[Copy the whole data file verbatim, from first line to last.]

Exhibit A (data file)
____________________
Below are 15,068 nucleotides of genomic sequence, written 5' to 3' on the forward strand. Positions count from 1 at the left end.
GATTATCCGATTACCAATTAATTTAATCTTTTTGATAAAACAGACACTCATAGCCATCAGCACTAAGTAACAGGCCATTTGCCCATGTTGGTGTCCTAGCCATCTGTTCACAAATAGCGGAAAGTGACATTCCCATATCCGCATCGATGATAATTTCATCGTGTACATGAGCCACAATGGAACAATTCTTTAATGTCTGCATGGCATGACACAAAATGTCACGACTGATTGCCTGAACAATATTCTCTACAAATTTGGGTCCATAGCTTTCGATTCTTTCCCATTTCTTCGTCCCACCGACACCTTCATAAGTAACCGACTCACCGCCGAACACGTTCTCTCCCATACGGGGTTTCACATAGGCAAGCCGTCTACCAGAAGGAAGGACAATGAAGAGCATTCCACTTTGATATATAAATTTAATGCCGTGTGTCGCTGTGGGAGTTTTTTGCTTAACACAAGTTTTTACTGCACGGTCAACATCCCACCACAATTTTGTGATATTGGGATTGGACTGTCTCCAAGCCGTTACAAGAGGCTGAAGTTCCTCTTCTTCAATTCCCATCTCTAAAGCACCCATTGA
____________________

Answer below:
Below are 15,068 nucleotides of genomic sequence, written 5' to 3' on the forward strand. Positions count from 1 at the left end.
GATTATCCGATTACCAATTAATTTAATCTTTTTGATAAAACAGACACTCATAGCCATCAGCACTAAGTAACAGGCCATTTGCCCATGTTGGTGTCCTAGCCATCTGTTCACAAATAGCGGAAAGTGACATTCCCATATCCGCATCGATGATAATTTCATCGTGTACATGAGCCACAATGGAACAATTCTTTAATGTCTGCATGGCATGACACAAAATGTCACGACTGATTGCCTGAACAATATTCTCTACAAATTTGGGTCCATAGCTTTCGATTCTTTCCCATTTCTTCGTCCCACCGACACCTTCATAAGTAACCGACTCACCGCCGAACACGTTCTCTCCCATACGGGGTTTCACATAGGCAAGCCGTCTACCAGAAGGAAGGACAATGAAGAGCATTCCACTTTGATATATAAATTTAATGCCGTGTGTCGCTGTGGGAGTTTTTTGCTTAACACAAGTTTTTACTGCACGGTCAACATCCCACCACAATTTTGTGATATTGGGATTGGACTGTCTCCAAGCCGTTACAAGAGGCTGAAGTTCCTCTTCTTCAATTCCCATCTCTAAAGCACCCATTGA